Announcement

Collapse
No announcement yet.

Shocked by Distributor

Collapse
X
 
  • Filter
  • Time
  • Show
Clear All
new posts

  • Shocked by Distributor

    59 Lark VI - Autolite dist.

    I have been having a lot of problems getting this car to run right. I posted not too long ago that I was thinking about getting a Pertronix. I'm glad I didn't as it would not have helped my problem.

    I was getting shocked by the distributor when setting timing, as I previously posted. I figured it was a bad lead wire, as it looked pretty frayed and beat up. I changed out the wire on the bench, set the points and intalled the distributor. Now when I go to set the timing I get a bigger shock on the hand than before (due to increased current through the new wire). The car does run and start easy, but runs like crap. It does not run well at all when set to factory timing specs. It needs a lot of advance. Distributor does not have excessive shaft play and advances when revved. I suppose I should check my grounds but I do not seem to get shocked anywhere else on the motor.

    Any ideas??

  • #2
    Maybe a bad distriburtor cap or plug wires. Jim

    Comment


    • #3
      It sounds like you have a problem with your plug leads as that is usually why you get a bite when you try to move the distributor with the engine running. There also could be a problem with the distributor cap, such as a crack. I would recommend finding someone with a distributor machine to check your distributor as I've seen problems with the advance mechanisms in the 6 cylinder distributors. It's not only the V8 distributors that have wear problems. The timing light will show that the spark is advancing, but it won't tell you if the advance rate is correct or advancing fully unless you have a light with the adjustable advance feature. Bud

      Comment


      • #4
        To add to what the others have said...

        Is it a 12v shock?
        Is it a 35,000 volt shock?

        Doubtful it is a 12v shock, as that would point out a grounding issue from the primary supply wire to ground.
        (you providing an easier ground than the distributor to block connection)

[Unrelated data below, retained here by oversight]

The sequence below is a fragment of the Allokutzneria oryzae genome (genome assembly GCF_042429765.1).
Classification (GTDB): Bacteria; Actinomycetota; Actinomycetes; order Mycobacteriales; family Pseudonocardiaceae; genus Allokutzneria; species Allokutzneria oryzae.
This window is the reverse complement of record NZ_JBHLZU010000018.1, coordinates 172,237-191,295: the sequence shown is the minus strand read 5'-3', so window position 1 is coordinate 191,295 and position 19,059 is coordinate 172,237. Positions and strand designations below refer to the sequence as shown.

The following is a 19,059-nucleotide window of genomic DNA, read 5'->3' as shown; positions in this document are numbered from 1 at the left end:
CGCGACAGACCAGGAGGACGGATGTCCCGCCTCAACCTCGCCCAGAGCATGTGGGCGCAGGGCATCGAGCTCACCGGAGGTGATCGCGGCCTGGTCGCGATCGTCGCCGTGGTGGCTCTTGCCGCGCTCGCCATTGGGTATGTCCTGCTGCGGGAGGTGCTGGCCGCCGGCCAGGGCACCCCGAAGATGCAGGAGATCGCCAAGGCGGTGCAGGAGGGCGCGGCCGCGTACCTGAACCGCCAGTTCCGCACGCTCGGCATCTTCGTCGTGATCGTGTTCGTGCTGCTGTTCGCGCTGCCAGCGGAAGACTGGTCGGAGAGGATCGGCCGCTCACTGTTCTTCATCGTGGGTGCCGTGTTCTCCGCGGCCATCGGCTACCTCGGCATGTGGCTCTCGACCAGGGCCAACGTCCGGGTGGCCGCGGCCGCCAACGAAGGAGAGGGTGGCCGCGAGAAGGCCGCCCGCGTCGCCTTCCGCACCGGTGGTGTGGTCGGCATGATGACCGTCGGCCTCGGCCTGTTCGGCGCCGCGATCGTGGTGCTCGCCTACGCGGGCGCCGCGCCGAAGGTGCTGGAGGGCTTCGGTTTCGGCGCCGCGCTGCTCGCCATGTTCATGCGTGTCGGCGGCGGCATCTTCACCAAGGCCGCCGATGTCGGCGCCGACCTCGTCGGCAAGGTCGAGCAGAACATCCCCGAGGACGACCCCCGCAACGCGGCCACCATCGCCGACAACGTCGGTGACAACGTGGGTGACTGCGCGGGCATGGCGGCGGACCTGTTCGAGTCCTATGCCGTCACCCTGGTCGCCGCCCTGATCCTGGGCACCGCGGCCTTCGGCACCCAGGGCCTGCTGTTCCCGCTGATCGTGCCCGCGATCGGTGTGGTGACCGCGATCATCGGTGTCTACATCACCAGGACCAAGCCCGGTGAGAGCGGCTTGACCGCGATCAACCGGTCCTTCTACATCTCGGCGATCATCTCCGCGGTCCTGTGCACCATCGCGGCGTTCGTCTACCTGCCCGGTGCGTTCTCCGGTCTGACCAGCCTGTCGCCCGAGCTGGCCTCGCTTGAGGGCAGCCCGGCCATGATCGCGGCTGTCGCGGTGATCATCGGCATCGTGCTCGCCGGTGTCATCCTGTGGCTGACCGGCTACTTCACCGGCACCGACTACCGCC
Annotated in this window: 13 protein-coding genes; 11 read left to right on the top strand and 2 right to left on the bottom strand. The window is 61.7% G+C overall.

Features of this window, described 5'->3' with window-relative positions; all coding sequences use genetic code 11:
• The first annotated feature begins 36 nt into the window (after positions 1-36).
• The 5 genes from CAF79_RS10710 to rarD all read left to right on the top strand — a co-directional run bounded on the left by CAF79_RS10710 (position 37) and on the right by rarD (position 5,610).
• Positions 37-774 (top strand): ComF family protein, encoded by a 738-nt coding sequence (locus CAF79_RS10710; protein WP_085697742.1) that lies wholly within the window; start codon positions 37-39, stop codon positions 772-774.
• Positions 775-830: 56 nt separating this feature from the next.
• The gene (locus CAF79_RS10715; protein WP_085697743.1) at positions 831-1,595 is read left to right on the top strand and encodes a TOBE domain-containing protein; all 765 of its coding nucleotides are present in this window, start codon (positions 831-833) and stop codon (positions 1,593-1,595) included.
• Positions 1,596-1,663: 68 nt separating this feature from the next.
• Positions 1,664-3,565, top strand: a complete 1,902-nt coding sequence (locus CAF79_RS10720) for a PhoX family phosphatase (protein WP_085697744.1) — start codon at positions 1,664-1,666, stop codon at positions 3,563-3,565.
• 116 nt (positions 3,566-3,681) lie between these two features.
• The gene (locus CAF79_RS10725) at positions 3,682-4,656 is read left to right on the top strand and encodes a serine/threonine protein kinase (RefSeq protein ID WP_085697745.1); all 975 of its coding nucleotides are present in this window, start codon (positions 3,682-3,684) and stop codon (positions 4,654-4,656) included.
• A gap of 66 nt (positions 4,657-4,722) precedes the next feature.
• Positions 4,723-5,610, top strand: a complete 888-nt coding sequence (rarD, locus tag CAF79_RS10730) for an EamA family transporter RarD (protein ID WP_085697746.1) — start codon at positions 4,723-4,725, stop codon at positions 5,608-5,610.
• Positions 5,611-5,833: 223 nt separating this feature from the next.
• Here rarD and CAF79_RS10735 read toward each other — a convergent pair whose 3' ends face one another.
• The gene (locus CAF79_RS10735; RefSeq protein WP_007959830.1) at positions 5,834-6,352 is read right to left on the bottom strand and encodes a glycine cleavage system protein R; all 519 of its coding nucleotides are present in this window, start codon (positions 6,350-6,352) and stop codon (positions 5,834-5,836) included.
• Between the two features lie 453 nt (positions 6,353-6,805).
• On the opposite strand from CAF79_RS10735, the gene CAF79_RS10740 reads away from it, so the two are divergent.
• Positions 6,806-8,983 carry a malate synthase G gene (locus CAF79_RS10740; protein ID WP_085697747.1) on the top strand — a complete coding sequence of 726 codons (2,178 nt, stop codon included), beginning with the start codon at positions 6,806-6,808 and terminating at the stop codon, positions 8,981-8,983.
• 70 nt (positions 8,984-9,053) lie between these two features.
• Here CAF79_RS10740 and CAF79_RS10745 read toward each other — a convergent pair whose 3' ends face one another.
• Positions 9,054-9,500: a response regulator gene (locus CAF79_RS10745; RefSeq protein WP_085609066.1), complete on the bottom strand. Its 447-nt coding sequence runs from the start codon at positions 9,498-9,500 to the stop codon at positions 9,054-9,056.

But a secondary spark shock?
        That's easy.
        Bad spark plug wires. Dirty distributor cap. Bad rotor (or rotor to cap terminal clearance), Excessive spark plug gap (or dirty spark plugs)

        Remember, electricity takes the easiest path to ground.
        If that path is you, then you have to look at 'why' you are easier than the insulation on the wires, or distributor cap and rotor.
        HTIH (Hope The Info Helps)

        Jeff


        Get your facts first, and then you can distort them as much as you please. Mark Twain



        Note: SDC# 070190 (and earlier...)

        Comment


        • #5
          If you are getting a shock off the low-voltage terminal on the side of the distributor, don't forget that there is an inductive kick of a hundred-odd volts there every time the points open. Has to be there, or the car won't run.
          Gord Richmond, within Weasel range of the Alberta Badlands

          Comment


          • #6
            When I took auto shop in high school, we were told to never touch the distributor while the engine was running.
            Why? Because we would get bit.
            The only difference between death and taxes is that death does not grow worse every time Congress convenes. - Will Rogers

            Comment


            • #7
              Originally posted by Chris Pile View Post
              When I took auto shop in high school, we were told to never touch the distributor while the engine was running.
              Why? Because we would get bit.
              I have been setting timing for years by grabbing the body of the distributor and twisting and have never been shocked before.

              Comment


              • #8
                Originally posted by DEEPNHOCK View Post
                To add to what the others have said...

                Is it a 12v shock?
                Is it a 35,000 volt shock?

                Doubtful it is a 12v shock, as that would point out a grounding issue from the primary supply wire to ground.
                (you providing an easier ground than the distributor to block connection)

                But a secondary spark shock?
                That's easy.
                Bad spark plug wires. Dirty distributor cap. Bad rotor (or rotor to cap terminal clearance), Excessive spark plug gap (or dirty spark plugs)

                Remember, electricity takes the easiest path to ground.
                If that path is you, then you have to look at 'why' you are easier than the insulation on the wires, or distributor cap and rotor.

                I do not think that the cap is that old but I guess stranger things have happened. Points look good and are set to specs. (.020) Dwell is steady and on the low end but still in spec. Ignition cables are in good shape. I guess I will get another cap & rotor and see what happens. Thanks.

                Comment


                • #9
                  Try watching the spark plug wires in total darkness while the engine is running...you may see an exciting light show...if so put new wires on. Had a Nissan truck that had the same symtoms you describe, wires looked perfect to the eye, was a different story when you lifted the hood in total darkness. I was amazed at how much arcing there was, and the truck was only five years old. Good Luck. Junior
                  sigpic
                  1954 C5 Hamilton car.

                  Comment


                  • #10
                    You never answered Jeff's question. Is it a primary ign. shock or secondary one?
                    Clip a temporary jumper wire from the distributor body over to the engine and see if you still have the same problem.